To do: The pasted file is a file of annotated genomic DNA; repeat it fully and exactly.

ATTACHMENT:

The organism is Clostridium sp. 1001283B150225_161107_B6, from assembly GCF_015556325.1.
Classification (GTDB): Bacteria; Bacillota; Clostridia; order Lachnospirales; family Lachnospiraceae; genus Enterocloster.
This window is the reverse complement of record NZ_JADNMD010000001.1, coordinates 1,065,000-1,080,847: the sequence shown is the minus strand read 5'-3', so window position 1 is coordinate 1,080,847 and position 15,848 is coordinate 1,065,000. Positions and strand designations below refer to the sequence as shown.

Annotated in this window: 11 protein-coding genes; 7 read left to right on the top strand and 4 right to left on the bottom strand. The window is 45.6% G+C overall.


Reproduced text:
The organism is Clostridium sp. 1001283B150225_161107_B6, from assembly GCF_015556325.1.
Classification (GTDB): Bacteria; Bacillota; Clostridia; order Lachnospirales; family Lachnospiraceae; genus Enterocloster.
This window is the reverse complement of record NZ_JADNMD010000001.1, coordinates 1,065,000-1,080,847: the sequence shown is the minus strand read 5'-3', so window position 1 is coordinate 1,080,847 and position 15,848 is coordinate 1,065,000. Positions and strand designations below refer to the sequence as shown.

Annotated in this window: 11 protein-coding genes; 7 read left to right on the top strand and 4 right to left on the bottom strand. The window is 45.6% G+C overall.